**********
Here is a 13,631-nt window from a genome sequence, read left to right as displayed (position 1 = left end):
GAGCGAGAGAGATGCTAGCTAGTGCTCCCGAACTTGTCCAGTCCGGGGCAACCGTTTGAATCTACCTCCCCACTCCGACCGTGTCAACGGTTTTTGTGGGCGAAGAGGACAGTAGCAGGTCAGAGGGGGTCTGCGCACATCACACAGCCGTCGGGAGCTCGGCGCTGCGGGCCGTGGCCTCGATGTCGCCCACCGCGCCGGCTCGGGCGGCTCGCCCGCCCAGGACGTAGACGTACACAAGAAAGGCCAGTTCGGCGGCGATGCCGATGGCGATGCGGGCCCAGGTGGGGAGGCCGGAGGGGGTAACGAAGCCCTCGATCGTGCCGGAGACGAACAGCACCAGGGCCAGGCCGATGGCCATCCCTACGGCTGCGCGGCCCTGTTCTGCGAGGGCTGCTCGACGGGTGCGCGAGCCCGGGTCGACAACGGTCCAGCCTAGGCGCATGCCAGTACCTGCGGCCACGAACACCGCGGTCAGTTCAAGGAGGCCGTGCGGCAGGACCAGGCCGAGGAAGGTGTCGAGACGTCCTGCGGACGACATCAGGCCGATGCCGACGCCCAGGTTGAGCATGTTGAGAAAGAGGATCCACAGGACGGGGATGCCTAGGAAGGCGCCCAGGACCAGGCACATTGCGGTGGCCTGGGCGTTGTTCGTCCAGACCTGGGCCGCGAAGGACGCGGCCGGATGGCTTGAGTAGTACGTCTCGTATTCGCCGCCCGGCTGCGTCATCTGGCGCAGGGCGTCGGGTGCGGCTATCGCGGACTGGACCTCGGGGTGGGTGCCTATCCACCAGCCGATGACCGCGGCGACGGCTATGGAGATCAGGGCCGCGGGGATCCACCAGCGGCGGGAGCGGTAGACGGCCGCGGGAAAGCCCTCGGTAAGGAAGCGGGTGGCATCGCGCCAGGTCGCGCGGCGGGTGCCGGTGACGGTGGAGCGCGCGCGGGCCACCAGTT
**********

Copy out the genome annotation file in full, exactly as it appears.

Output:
Here is a 13,631-nt window from a genome sequence, read left to right as displayed (position 1 = left end):
GAGCGAGAGAGATGCTAGCTAGTGCTCCCGAACTTGTCCAGTCCGGGGCAACCGTTTGAATCTACCTCCCCACTCCGACCGTGTCAACGGTTTTTGTGGGCGAAGAGGACAGTAGCAGGTCAGAGGGGGTCTGCGCACATCACACAGCCGTCGGGAGCTCGGCGCTGCGGGCCGTGGCCTCGATGTCGCCCACCGCGCCGGCTCGGGCGGCTCGCCCGCCCAGGACGTAGACGTACACAAGAAAGGCCAGTTCGGCGGCGATGCCGATGGCGATGCGGGCCCAGGTGGGGAGGCCGGAGGGGGTAACGAAGCCCTCGATCGTGCCGGAGACGAACAGCACCAGGGCCAGGCCGATGGCCATCCCTACGGCTGCGCGGCCCTGTTCTGCGAGGGCTGCTCGACGGGTGCGCGAGCCCGGGTCGACAACGGTCCAGCCTAGGCGCATGCCAGTACCTGCGGCCACGAACACCGCGGTCAGTTCAAGGAGGCCGTGCGGCAGGACCAGGCCGAGGAAGGTGTCGAGACGTCCTGCGGACGACATCAGGCCGATGCCGACGCCCAGGTTGAGCATGTTGAGAAAGAGGATCCACAGGACGGGGATGCCTAGGAAGGCGCCCAGGACCAGGCACATTGCGGTGGCCTGGGCGTTGTTCGTCCAGACCTGGGCCGCGAAGGACGCGGCCGGATGGCTTGAGTAGTACGTCTCGTATTCGCCGCCCGGCTGCGTCATCTGGCGCAGGGCGTCGGGTGCGGCTATCGCGGACTGGACCTCGGGGTGGGTGCCTATCCACCAGCCGATGACCGCGGCGACGGCTATGGAGATCAGGGCCGCGGGGATCCACCAGCGGCGGGAGCGGTAGACGGCCGCGGGAAAGCCCTCGGTAAGGAAGCGGGTGGCATCGCGCCAGGTCGCGCGGCGGGTGCCGGTGACGGTGGAGCGCGCGCGGGCCACCAGTT